U. S. Navy Lieutenant Gregg Masterman (Robert Taylor), of THE Harvard and Boston Back Bay Mastermans, learned about the sea while winning silver cups sailing his yacht. He climbs swiftly in...
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U. S. Navy Lieutenant Gregg Masterman (Robert Taylor), of THE Harvard and Boston Back Bay Mastermans, learned about the sea while winning silver cups sailing his yacht. He climbs swiftly in rank, and is now Junior Aide to Rear Admiral Stephen Thomas (Charles Laughton). In contrast,Lieutenant Commander Martin J. Roberts (Brian Donlevy), enlisted in World War I, and worked his way up gradually. He retired in 1935 but has been recalled as Executive Officer of the destroyer "Cranshaw." Impressed by Roberts' vigor, the rear admiral raises him to command of the destroyer "Warren,", an over-age World War I ship that has been recommissioned. Master laughs at Roberts' new command, only to have the Admiral assign him as the Executive Officer of the "Warren," under Roberts. The ship is to join a convoy which has already left Hawaii, bound for the United States. The Flagship of the convoy is the cruiser, "Chattanooga,' with Admiral Thomas in command. On the way, a lifeboat is sighted. From it are... Written by
Les Adams <email@example.com>
The world premiere on 31 December 1942 took place simultaneously in 7 US cities: Boston, Massachusetts; Providence, Rhode Island; Washington, D.C.; Chicago, Illinois; Norfolk, Virginia; San Diego, California and San Francisco, California. Some earlier screenings may have taken place for naval officers on Treasure Island, California and Mare Island, California. See more »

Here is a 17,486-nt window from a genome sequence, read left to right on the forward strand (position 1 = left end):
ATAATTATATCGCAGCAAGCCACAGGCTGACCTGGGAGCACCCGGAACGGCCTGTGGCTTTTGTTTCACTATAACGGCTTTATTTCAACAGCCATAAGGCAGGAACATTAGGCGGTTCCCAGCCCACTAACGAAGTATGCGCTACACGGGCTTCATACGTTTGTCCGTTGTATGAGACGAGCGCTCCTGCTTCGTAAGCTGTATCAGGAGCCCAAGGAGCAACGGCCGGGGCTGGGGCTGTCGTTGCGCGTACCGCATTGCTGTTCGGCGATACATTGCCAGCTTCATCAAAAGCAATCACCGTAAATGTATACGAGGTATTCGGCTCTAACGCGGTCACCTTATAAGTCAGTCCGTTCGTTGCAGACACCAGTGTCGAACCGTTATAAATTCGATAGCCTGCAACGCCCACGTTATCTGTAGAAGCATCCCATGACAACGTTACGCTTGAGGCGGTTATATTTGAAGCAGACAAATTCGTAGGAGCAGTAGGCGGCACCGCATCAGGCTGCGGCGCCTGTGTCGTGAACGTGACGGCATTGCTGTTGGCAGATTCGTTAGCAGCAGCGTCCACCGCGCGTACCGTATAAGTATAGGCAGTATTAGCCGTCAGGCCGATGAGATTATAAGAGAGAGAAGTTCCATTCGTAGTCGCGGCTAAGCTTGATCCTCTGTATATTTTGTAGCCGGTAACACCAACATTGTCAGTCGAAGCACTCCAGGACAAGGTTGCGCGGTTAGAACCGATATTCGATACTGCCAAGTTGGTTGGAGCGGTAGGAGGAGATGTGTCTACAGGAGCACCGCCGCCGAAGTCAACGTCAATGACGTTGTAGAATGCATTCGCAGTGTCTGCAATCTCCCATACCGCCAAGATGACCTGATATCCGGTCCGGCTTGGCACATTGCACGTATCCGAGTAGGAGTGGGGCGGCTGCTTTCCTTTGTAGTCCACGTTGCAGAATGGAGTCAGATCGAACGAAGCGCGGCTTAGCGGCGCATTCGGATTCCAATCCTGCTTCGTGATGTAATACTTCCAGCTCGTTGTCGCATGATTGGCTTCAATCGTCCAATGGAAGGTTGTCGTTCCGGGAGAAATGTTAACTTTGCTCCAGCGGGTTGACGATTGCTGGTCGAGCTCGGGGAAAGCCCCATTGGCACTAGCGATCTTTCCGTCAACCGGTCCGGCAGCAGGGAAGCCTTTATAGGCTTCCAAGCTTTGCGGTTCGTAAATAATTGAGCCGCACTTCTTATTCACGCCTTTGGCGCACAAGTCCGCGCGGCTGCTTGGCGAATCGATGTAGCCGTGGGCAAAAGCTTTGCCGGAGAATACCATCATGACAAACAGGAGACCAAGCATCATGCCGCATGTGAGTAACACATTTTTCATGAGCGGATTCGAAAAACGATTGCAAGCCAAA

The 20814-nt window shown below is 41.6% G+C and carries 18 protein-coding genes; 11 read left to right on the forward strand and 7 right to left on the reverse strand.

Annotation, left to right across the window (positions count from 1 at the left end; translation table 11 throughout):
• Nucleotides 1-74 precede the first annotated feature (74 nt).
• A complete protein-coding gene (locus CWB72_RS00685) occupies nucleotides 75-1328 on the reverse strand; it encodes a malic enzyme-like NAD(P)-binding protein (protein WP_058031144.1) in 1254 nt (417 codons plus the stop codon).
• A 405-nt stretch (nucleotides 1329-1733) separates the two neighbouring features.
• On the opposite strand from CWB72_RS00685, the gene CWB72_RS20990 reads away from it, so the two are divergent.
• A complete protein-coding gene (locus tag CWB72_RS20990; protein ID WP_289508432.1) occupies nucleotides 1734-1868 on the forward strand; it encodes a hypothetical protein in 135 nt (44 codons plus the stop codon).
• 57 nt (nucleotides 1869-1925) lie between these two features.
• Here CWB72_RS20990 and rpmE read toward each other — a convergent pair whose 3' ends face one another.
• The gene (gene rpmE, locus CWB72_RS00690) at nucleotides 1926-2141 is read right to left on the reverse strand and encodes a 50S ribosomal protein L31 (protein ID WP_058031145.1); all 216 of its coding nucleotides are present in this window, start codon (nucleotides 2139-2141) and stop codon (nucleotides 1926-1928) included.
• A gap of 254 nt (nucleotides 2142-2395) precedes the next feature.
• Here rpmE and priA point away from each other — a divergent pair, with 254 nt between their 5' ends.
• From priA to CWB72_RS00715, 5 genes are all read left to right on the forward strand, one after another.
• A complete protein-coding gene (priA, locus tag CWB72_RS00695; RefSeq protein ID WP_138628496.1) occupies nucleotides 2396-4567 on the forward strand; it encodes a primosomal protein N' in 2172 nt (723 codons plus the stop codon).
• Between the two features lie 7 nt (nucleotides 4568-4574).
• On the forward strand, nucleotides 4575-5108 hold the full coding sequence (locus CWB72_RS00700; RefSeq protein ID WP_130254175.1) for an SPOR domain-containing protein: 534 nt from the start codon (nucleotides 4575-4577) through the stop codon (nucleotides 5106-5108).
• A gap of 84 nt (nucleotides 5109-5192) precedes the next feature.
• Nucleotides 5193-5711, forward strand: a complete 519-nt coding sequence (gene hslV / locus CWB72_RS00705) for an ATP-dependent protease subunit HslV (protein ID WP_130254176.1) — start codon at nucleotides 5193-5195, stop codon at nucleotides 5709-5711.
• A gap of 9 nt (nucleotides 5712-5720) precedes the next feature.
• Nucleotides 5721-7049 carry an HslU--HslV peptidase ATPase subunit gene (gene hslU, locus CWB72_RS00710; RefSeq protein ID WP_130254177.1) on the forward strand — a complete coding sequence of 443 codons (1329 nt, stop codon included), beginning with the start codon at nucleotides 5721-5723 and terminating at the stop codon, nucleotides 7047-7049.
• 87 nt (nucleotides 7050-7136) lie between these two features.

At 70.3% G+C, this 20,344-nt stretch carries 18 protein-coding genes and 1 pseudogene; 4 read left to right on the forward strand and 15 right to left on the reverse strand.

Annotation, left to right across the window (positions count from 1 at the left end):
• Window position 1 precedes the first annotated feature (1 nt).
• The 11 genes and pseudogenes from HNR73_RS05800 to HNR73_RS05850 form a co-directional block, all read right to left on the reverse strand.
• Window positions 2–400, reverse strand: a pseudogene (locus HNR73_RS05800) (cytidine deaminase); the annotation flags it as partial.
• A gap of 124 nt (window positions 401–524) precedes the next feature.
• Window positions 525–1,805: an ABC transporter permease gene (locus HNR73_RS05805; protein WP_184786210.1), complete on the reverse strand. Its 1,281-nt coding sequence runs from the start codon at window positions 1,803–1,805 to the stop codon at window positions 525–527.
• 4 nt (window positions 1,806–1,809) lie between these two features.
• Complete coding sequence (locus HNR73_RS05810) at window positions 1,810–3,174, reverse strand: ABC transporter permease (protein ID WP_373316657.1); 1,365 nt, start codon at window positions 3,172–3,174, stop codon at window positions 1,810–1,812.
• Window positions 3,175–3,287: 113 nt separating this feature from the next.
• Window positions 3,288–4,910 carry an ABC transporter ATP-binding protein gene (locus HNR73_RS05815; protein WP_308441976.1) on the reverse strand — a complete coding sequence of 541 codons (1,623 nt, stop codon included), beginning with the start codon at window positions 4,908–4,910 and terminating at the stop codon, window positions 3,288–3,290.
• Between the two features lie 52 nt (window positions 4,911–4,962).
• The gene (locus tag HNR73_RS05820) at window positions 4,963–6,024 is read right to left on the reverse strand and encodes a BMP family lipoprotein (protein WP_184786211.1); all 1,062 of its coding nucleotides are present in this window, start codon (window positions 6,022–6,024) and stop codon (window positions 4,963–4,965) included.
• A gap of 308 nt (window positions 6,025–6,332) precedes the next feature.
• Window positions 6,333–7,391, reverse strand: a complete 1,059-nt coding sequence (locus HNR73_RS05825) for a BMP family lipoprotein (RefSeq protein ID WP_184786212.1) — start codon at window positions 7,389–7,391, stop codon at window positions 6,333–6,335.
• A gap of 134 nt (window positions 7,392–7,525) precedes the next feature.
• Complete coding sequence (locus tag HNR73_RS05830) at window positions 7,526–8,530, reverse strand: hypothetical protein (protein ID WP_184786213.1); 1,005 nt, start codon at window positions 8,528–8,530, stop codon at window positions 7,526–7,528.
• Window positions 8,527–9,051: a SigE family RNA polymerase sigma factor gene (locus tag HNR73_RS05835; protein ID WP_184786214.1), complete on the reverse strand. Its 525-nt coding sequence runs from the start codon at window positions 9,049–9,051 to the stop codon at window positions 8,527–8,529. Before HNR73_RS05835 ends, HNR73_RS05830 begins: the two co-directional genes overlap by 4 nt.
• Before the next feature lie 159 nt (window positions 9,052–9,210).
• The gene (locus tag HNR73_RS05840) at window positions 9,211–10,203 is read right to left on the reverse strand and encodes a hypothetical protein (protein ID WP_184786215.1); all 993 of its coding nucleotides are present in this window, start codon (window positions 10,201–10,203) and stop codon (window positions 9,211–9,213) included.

In the navy "aye-aye" is used to acknowledge an order. In this film it's used when "yes Sir" would have been the proper response. See more »
Movie reflects courage and desperation of early WWII
Aside from the obvious encouragement to enlist this film has a good story line and contains truth, compassion and heroism. Stand By For Action was based on the book "Cargo of Innocents", hence the inclusion of the women and babies found in the lifeboat. This is one of my favorite roles for Charles Laughton who is quite believable as a crabby naval officer from the early 20th century. It is also a great role for Robert Taylor who portrays a character entirely lost to Americans of the last 50 years; that is an ivy-league, privileged rich young man forced to learn his experience from real working class men who, as Laughton's character exclaims "Built the navy". Walter Brennan appeals to the side of every man who comes to love a ship or car or job for its own sake. Brian Donlevy does an excellent job as the farm boy turned navy captain, and Chill Wills is good as ever as the guy everyone wishes would have been his "Chief". Youngsters need to see this movie because it reflects well on an America known to their grandparents, and the rest of us should review it once in awhile so as not to forget what we once were. Added plus: a thrilling, realistic sea battle complete with "fog-of-war".
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